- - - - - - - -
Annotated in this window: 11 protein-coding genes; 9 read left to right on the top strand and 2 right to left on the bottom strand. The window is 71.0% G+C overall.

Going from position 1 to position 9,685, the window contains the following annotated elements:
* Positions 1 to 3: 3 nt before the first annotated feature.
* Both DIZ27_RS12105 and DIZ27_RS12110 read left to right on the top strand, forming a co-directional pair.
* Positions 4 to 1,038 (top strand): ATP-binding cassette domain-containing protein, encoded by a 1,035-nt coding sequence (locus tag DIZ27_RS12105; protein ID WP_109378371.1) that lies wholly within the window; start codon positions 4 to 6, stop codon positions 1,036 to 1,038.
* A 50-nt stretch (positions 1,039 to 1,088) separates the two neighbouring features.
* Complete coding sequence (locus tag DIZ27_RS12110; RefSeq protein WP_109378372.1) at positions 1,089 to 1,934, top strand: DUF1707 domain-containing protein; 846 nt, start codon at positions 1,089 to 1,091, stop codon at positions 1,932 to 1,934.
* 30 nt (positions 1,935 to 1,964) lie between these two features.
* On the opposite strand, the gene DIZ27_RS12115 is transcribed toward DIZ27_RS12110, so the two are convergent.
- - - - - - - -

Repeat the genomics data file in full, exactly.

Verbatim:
Annotated in this window: 11 protein-coding genes; 9 read left to right on the top strand and 2 right to left on the bottom strand. The window is 71.0% G+C overall.

Going from position 1 to position 9,685, the window contains the following annotated elements:
* Positions 1 to 3: 3 nt before the first annotated feature.
* Both DIZ27_RS12105 and DIZ27_RS12110 read left to right on the top strand, forming a co-directional pair.
* Positions 4 to 1,038 (top strand): ATP-binding cassette domain-containing protein, encoded by a 1,035-nt coding sequence (locus tag DIZ27_RS12105; protein ID WP_109378371.1) that lies wholly within the window; start codon positions 4 to 6, stop codon positions 1,036 to 1,038.
* A 50-nt stretch (positions 1,039 to 1,088) separates the two neighbouring features.
* Complete coding sequence (locus tag DIZ27_RS12110; RefSeq protein WP_109378372.1) at positions 1,089 to 1,934, top strand: DUF1707 domain-containing protein; 846 nt, start codon at positions 1,089 to 1,091, stop codon at positions 1,932 to 1,934.
* 30 nt (positions 1,935 to 1,964) lie between these two features.
* On the opposite strand, the gene DIZ27_RS12115 is transcribed toward DIZ27_RS12110, so the two are convergent.